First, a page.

Pennsylvania Mulls Over Electoral College-Rigging Scheme
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Pennsylvania backed down the last time they tried to change the electoral vote system to the benefit of Republicans, but maybe this time they’ll follow through:
On December 3, Dominic Pileggi, the powerful Republican majority leader of the Pennsylvania state Senate, announced that he plans to introduce legislation that would change how the state allocates its electoral votes. This shouldn’t be a surprise: Pileggi was one of the Pennsylvania politicians behind the preelection plan to change Electoral College rules.
Before the election, Pileggi’s plan (backed by a mysterious dark-money group called All Votes Matter) was to allocate electoral votes by congressional district, with the winner of each district receiving one electoral vote and the statewide winner getting a two-electoral-vote bonus. That might not seem like a big deal. But Pennsylvania, like other blue states in the upper Midwest, was subjected to a very effective Republican gerrymander after the 2010 midterm elections. Republicans won 13 of its 18 districts in 2012, so if Pileggi’s preelection plan had been in effect, Obama could have been awarded as few as 7 of Pennsylvania’s 20 electoral votes, despite winning the state.
Pileggi’s postelection scheme has a new twist. Instead of awarding electoral votes by congressional district, it would award them in relation to the statewide popular vote, with a two-electoral-vote bonus for the winner. That would prevent blatantly undemocratic effects like a candidate losing a state’s popular vote but still winning its electoral votes. But it would still have a similar effect to Pileggi’s earlier idea—it would ensure that at least some of Pennsylvania’s 20 electoral votes, which have gone to Democrats in every election since 1992, would go to Republicans. In a close election, that could change the outcome.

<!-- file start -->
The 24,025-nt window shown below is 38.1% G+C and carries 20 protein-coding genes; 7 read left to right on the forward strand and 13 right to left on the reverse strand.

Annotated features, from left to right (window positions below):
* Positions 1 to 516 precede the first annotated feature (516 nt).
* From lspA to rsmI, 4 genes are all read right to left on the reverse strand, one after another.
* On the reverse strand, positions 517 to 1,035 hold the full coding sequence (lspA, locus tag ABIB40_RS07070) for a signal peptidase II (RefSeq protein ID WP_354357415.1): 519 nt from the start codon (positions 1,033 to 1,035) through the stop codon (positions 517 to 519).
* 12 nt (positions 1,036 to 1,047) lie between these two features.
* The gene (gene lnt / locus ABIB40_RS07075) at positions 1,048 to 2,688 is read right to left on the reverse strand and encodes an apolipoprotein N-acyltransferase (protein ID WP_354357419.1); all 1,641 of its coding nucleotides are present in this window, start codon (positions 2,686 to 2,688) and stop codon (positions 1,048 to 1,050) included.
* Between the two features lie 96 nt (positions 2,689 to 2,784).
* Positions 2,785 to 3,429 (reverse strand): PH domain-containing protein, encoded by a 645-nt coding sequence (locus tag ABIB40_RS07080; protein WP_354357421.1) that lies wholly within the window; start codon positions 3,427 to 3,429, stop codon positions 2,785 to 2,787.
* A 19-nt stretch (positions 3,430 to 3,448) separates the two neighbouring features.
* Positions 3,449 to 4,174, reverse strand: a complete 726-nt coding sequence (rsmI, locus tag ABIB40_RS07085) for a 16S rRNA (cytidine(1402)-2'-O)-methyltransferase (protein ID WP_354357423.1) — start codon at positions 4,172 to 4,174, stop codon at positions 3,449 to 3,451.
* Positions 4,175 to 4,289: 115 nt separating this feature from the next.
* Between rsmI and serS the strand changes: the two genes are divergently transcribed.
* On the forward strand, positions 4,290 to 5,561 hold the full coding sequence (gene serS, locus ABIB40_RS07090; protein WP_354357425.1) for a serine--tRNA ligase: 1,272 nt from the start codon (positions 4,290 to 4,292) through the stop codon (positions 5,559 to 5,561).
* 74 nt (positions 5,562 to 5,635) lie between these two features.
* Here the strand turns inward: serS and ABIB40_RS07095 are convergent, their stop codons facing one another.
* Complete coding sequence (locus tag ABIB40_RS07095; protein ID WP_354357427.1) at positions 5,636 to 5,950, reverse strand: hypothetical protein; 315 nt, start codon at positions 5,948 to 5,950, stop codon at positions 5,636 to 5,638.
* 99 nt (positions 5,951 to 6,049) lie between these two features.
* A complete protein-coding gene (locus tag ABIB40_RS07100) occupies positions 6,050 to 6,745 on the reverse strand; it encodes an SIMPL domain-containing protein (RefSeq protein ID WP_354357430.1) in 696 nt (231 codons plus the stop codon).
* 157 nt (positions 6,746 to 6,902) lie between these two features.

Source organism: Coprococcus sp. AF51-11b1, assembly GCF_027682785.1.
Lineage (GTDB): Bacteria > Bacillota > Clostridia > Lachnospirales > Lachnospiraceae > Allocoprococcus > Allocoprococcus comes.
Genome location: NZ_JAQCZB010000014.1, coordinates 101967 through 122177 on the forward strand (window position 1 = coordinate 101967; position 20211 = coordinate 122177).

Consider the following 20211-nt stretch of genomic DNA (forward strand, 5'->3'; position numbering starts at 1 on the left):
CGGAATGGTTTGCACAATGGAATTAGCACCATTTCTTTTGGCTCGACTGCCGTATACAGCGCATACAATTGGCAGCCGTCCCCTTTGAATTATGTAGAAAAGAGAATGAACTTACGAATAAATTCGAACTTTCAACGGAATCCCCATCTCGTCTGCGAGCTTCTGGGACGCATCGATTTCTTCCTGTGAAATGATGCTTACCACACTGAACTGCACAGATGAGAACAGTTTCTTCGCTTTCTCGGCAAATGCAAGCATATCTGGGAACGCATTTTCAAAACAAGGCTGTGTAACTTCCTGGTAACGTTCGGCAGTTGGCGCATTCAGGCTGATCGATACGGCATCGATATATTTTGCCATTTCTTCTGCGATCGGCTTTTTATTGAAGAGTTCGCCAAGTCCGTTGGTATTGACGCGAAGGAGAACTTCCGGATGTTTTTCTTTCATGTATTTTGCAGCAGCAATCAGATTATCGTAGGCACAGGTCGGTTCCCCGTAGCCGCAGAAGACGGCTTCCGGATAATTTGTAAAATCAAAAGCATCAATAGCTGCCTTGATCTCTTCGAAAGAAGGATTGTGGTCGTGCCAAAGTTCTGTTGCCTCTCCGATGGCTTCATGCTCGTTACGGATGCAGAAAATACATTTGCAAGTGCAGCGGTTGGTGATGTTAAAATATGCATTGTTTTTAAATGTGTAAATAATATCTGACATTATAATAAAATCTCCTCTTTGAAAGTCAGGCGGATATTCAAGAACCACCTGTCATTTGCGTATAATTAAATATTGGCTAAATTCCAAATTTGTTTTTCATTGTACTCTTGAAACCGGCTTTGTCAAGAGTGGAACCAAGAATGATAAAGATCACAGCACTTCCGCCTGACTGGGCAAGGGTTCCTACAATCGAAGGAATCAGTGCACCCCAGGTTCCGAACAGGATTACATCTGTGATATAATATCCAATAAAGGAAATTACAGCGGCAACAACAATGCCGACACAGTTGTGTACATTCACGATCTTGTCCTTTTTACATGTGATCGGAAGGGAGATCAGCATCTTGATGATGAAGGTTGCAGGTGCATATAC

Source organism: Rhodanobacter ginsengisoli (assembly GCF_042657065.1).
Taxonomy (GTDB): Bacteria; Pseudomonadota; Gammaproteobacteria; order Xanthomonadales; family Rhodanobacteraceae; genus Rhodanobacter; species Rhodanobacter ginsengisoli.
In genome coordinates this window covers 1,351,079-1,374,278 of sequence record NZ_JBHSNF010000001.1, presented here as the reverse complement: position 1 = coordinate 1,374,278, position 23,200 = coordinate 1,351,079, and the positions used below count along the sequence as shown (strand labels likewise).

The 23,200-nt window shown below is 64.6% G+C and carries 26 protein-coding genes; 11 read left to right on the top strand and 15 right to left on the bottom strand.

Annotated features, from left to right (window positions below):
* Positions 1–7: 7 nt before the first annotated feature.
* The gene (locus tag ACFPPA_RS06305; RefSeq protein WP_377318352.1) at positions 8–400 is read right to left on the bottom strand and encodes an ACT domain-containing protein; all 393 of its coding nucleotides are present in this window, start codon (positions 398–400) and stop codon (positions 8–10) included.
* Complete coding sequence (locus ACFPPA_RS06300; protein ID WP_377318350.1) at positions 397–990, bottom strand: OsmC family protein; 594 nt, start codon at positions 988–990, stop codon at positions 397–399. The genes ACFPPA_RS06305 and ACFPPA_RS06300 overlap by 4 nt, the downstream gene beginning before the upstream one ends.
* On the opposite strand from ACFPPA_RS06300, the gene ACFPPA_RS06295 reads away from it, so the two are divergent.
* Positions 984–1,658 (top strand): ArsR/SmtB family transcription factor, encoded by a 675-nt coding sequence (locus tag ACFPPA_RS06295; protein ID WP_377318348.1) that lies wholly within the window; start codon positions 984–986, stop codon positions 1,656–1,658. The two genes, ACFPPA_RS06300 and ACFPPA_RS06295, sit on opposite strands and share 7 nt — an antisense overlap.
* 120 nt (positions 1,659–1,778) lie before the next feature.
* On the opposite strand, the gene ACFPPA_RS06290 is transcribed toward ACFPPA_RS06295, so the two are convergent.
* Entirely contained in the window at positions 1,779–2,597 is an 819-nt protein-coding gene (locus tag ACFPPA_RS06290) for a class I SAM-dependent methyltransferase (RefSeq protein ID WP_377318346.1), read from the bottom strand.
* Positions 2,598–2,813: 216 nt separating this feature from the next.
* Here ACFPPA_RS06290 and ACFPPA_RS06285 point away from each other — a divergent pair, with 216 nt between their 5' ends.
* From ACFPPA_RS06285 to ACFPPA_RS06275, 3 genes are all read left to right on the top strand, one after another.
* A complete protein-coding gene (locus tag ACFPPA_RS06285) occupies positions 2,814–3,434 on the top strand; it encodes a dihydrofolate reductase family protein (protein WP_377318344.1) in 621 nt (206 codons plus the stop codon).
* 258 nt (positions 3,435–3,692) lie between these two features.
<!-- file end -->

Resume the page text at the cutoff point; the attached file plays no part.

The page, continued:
This version of the scheme avoids infecting the electoral college vote with a partisan gerrymander. If does make a state completely irrelevant as far as the Presidential election is concerned, however. Relatively close states like Pennsylvania aren’t going to give up more than a 10-10, 11-9 or, in a real landslide, 12-8 split (that would come in the unlikely event of 55.6% of the two-party vote or higher). There’s no way you could get to 13-7, where the popular vote would have to be above 61% in favor of the victor. So the most you could realistically get out of Pennsylvania in that case is 4 electoral votes, and more likely 2. That would make the state the least important state in the entire union in terms of electoral vote advantage. This is what Colorado figured out when they flirted with this idea; they ultimately decided against it.
Now, Pileggi’s real plan here is to just hand over a certain amount of electoral votes to Republicans just for showing up. Democrats have won Pennsylvania in the last six elections in a row, and so giving Republicans 8 or 9 automatic electoral votes gives them a decided advantage.
Of course, the real point here is that the electoral college is a dumb system that invites this kind of treachery. The better solution is the one practiced in practically every country in the world, to make the winner of the head of state election the individual or party who receives the most votes. Why this is controversial has mostly to do with the tyranny of Constitutional tradition. If Pennsylvania wants to distribute their electoral votes by popular vote, I agree. They could join the National Popular Vote.